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Vienna Circle - Silhouette Moon CD (album) cover


Vienna Circle



3.97 | 169 ratings

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4 stars Vienna Circle's exquisite debut has a new release to further their claim to fame, providing more stunning melodies and daring to go beyond. I anointed 'White Clouds", their opening studio foray with deserved adulation, as I was taken by both their ultra-melodic style and the topic of the atrocity of war, a 'going on 40 year' old personal study. The epic disc runs the gamut of emotions, both the positive and the negative, taking the human condition's musical analysis one step further.

This sumptuously packaged sophomore recording having both a DVD and the CD wrapped in suave cover art and booklet. A very sweet and typically English melody "Strangers"starts off the effort, the voice up front and center with piano and orchestrations, something in the water I guess and just a brief intro for the equally short "Envy", owner of a melody carved out of heaven, fluttery 'aaah' choir and the oblique axe solo are simply jaw-dropping, loaded with unrestrained emotion and passion.

This leads to the next step, the 4 part "Dreams Presage" which alternates a baroque opener, a surly instrumental part that has the guitar fulminating furiously and a serene sax blows its misericord, interspaced by an eerily Phideaux-like main rhyme straight out of his recent "Doomsday Afternoon", a slow piano-led build up all, flourishing bass and jangly guitar all leading to an expected apotheosis which first arrives in the form of a clarinet-driven melody united with another guitar refrain and another Xavier line, finally succumbing to one of the most melancholic orgasm choruses one can ever hope for. The "? Waiting for a love song?" repetition will drop you to your knees in abject submission! The shift is seamless and relentless, recounting the existentialist crisis eloquently described in their anti-war debut album. This piece alone warrants a purchase, a terrific 13 minute+ opus of impeccable construction and sublime delivery. The bluesy "Scarlet Dance" just serves as a culmination of the preceding extravaganza, a bolder and wah-wah guitar drenched upgrade on the preceding melody, just expressed with more bite and resentment. The singing, the wobbly synth and the overall mood are just crushingly amazing. What a quartet of tunes, phew!

Unfortunately, "Broken Wings" does not seem to excite quite like as much, Paul Davis has a pleasant enough voice but here it's just a little wimpy and flat on this song for my tastes and though Jess Shute's colored flute pies a few pipers, the track just plods along somehow unhinged. I tried multiple revisits but outside of the solid instrumental section that rages appropriately, I can only concur with my initial reaction to the song. The strings blasts adds depth but its shallow water anyway. This could have been so much better if it would have spent a bit more time in the oven. Then you have a stellar "Ballad of Night" which again tours the entire periphery of styles, from spacey, to ultra-romantic and then even a psychedelic explosion. Paul Davis has, once you get used to his peculiar high-pitched voice nearing James Warren of the Korgis territory, a quite expressive vehicle to express his angst, and a bit like Steve Wilson, he can also play a cool guitar. Brother Jack Davis tortures the bass strings and the whole piece just beckons the listener into some kaleidoscope world. There is an overt Beatles/Blackfield/Squeeze feel that is uncanny and attractive. Paul really howls, proving that he needs to push the 'lungular' envelope to be credible. The sax and the synth exchange some slippery notes and the guitar solo is fiery and incandescent. A terrific song again.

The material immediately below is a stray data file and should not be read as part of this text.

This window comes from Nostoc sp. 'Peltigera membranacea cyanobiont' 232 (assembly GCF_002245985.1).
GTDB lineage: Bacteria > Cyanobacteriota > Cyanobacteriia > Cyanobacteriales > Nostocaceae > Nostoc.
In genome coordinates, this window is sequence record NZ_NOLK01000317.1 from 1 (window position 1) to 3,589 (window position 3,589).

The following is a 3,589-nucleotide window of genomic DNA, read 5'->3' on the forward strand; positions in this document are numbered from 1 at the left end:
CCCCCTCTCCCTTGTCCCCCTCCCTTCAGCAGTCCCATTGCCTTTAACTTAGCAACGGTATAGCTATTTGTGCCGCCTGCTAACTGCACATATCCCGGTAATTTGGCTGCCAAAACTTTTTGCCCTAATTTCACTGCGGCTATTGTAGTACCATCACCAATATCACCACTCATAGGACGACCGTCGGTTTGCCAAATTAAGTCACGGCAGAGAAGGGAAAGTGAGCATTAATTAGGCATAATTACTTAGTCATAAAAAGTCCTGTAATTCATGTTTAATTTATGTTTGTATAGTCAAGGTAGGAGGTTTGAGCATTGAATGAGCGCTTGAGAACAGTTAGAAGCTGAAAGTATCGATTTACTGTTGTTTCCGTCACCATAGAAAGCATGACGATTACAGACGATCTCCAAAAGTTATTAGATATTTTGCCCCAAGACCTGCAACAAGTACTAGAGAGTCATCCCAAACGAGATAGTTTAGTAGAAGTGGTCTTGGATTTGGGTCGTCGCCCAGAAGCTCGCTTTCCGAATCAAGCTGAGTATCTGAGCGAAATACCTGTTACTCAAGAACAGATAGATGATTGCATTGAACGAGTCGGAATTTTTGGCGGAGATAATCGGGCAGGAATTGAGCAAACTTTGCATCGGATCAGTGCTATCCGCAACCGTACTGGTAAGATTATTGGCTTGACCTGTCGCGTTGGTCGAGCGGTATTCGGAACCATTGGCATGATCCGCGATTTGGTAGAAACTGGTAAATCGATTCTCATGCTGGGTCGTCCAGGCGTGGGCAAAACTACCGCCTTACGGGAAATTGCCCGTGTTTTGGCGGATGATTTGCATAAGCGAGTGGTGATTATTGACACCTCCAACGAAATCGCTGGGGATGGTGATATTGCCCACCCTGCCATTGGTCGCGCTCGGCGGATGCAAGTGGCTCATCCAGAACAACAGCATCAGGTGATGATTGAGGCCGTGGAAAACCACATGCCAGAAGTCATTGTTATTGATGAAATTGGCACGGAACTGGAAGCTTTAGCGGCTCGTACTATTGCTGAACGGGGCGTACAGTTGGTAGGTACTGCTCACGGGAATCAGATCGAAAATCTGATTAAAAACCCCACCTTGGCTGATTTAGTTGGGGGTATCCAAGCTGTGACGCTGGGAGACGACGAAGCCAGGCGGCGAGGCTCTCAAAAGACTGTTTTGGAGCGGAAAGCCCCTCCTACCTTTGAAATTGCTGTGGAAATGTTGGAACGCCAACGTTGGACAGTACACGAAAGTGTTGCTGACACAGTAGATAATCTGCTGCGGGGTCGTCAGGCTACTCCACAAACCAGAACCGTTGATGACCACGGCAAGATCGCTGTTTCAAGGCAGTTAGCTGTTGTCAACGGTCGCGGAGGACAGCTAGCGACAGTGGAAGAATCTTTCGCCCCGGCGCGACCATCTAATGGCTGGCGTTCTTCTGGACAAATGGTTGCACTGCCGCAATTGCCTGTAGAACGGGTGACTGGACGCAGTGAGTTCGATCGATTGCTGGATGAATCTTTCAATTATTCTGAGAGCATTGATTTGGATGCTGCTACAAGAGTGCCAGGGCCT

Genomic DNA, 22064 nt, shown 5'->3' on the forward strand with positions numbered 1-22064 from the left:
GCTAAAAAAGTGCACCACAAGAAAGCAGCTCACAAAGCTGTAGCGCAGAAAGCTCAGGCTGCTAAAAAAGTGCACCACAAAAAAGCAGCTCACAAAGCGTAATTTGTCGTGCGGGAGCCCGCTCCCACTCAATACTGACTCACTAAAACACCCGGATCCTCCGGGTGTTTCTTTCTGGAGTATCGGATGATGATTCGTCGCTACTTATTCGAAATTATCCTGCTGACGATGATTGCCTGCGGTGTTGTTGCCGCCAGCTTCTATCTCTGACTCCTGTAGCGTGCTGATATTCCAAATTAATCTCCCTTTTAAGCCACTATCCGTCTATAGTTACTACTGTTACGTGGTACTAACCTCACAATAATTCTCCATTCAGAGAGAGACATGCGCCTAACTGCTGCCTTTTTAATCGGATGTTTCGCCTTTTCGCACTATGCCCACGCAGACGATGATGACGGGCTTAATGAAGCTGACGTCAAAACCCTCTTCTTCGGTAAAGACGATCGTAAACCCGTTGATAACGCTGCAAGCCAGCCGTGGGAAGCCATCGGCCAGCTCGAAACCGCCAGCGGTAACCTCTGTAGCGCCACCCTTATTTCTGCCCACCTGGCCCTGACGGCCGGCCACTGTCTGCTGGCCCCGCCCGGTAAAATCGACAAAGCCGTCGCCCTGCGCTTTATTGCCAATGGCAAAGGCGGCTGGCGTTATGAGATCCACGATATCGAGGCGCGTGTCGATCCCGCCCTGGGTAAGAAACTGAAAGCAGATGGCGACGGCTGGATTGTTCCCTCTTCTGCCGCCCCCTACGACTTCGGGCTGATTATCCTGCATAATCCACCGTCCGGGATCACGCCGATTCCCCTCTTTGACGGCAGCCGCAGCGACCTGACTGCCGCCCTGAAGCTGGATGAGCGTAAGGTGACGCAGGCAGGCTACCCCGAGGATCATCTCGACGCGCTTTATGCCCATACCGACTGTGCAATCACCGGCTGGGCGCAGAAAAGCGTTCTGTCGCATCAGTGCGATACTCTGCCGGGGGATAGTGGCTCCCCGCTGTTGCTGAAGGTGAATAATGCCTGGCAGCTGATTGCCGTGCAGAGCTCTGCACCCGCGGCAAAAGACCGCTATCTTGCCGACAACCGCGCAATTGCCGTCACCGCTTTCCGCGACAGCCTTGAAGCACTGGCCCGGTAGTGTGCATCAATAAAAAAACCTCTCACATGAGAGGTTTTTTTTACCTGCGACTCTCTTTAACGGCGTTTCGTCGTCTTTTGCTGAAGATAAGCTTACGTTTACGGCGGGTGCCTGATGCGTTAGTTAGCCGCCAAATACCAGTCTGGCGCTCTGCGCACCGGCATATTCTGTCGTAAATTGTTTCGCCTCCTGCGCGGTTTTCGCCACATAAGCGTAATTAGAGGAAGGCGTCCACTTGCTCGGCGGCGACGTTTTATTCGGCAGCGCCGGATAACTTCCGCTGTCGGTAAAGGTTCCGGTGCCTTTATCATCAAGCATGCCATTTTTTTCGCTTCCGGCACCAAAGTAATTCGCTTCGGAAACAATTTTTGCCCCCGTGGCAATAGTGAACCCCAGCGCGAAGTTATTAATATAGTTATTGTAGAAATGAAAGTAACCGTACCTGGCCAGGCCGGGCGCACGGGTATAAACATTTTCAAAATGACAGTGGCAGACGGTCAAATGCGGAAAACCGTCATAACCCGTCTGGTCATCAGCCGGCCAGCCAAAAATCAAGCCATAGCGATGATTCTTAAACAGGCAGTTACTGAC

"Sea" is a dreamier reflection of deep melancholia, a short and fluctuating that sounds close to Like Wendy, a Dutch band that vanished in 2005. Moody and introspective, it has a cool guitar sortie as well. "Eternity" is quite brief as well under 3 minutes and is fueled by massive orchestrations above anything else, all instrumental with a slight country guitar twang feel amid the huge symphonic swirls. It conveys the title rather well. Things get quite Elizabethan on the Beatlesque "Together" with its McCartney piano and Harrison guitar twang and you can hear the hippy-trippy flowery chorus "Soon as it rains?" refresh the piece as if morning dew droplets wash away the night dust. More syrupy orchestra adorns the arrangement, as if George Martin was sitting at the board. Very English pomp rock, wot!

"Departure" finalizes the disc on a lofty note, a brooding goodbye to a most pleasant voyage, dreams still intact, perhaps even more vibrant than ever, the orchestra really taking over now , as the curtain slowly drops to the stage floor and the lights slowly return to their full glow.

Still hooked on the more conceptual "White Clouds" though, a few more spins throughs and Silhouette Moon will perhaps catch up. Melodic, poignant prog this is!

4 Shadow planets

tszirmay | 4/5 |


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